But then again, they could have gone with the "gay men are all theatrical and artsy and of course they know how to sew." Which would also have been stereotyping!

  8. I don't think it was that silly. I have two friends who grew up in single dad house holds. They always had issues at choir concerts and plays because there dads couldn't sew. Often one of the other girls moms would help them though.

  9. I have to admit, I have yet to watch an episode of Glee, but all your posts about the style and such have got me curious. ;) (Even though... *coughcough* I must admit I rather hate musical things--of the full length film or tv sort! rofl.)

    On the topic of dads who can't sew... I have to agree with the other commenters who pointed out that having gay men be handy in the sewing department would have been terribly predictable/stereotypical. (Thinking about it... most of my gay male friends/acquaintances throughout my life have been artsy, but not necessarily talented or knowledgeable in the area of sewing.) Even though the fact that her mom sews is somewhat cliche, at least the script writers decided to throw viewers for a bit of a non-stereotypical loop by characterizing the dads as less the usual, media-driven picture of a gay male (over the top, fashionista, etc.).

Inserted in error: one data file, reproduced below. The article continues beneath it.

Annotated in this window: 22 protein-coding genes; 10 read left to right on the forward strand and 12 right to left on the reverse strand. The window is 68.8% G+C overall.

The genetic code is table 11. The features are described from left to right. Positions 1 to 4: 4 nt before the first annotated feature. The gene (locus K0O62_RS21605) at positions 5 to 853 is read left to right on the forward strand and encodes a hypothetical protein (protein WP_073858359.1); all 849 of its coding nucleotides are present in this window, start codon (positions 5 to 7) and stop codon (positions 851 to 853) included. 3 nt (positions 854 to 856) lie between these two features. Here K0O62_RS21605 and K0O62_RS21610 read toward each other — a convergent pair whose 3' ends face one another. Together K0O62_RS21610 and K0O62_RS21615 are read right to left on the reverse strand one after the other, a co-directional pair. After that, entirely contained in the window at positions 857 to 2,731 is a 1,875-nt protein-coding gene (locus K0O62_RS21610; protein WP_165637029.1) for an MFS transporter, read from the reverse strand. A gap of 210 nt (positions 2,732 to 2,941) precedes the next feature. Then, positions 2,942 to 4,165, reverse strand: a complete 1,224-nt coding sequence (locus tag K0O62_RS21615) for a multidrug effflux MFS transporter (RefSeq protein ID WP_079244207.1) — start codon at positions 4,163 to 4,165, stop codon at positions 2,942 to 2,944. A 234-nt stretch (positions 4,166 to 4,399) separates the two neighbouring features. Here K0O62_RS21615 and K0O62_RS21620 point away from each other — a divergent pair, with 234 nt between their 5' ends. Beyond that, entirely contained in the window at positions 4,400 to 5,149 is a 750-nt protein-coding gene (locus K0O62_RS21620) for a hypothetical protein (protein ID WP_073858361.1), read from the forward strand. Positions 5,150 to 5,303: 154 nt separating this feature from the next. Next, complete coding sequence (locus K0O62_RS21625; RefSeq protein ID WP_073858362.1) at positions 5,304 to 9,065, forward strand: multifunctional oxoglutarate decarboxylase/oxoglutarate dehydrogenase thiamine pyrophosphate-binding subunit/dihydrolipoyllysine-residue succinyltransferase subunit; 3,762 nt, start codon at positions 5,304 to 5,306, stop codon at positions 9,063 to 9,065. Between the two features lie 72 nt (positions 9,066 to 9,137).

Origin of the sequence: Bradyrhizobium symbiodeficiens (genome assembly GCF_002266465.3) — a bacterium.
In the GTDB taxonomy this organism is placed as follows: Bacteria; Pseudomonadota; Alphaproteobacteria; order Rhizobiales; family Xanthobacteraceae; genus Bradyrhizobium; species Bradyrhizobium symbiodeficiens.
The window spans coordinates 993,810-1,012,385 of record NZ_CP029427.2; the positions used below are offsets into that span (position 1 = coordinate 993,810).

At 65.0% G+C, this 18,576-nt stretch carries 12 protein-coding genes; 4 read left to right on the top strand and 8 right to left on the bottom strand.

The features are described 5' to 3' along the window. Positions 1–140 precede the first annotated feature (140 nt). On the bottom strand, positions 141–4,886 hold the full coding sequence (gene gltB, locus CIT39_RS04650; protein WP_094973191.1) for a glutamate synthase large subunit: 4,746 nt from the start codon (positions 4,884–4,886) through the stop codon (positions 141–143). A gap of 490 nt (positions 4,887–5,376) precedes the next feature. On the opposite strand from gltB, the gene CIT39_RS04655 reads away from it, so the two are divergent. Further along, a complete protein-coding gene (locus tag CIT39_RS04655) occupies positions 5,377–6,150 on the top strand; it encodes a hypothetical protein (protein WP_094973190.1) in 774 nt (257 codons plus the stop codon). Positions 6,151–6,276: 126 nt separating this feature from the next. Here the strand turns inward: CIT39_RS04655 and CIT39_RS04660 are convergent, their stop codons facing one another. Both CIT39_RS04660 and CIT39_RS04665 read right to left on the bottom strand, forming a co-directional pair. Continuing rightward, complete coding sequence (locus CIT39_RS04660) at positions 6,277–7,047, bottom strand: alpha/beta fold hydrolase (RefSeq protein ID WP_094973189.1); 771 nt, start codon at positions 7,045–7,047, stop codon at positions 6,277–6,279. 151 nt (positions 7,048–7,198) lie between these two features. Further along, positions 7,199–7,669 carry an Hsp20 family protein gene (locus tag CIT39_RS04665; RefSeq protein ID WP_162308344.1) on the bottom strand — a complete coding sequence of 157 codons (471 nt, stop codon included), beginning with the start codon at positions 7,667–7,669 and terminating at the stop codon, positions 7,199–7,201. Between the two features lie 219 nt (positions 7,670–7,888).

Just my $0.02.;)

    ♥ Casey
    blog | elegantmusings.com

  10. Never take anything on TV that serious..it's just entertainment..just enjoy it ;-) You can relax and just enjoy the music and the costumes without getting caught up in the symbolism.

  11. Now... I've never watched Glee. Maybe I'll start next season. But... I have a confession to make. I've been sewing for 20 years and I never made a buttonhole until my Dad died three years ago and it was because he did all mine and my mom's buttonholes. Heck, until five years ago, I never even threaded my own sewing machine--my dad did that, too!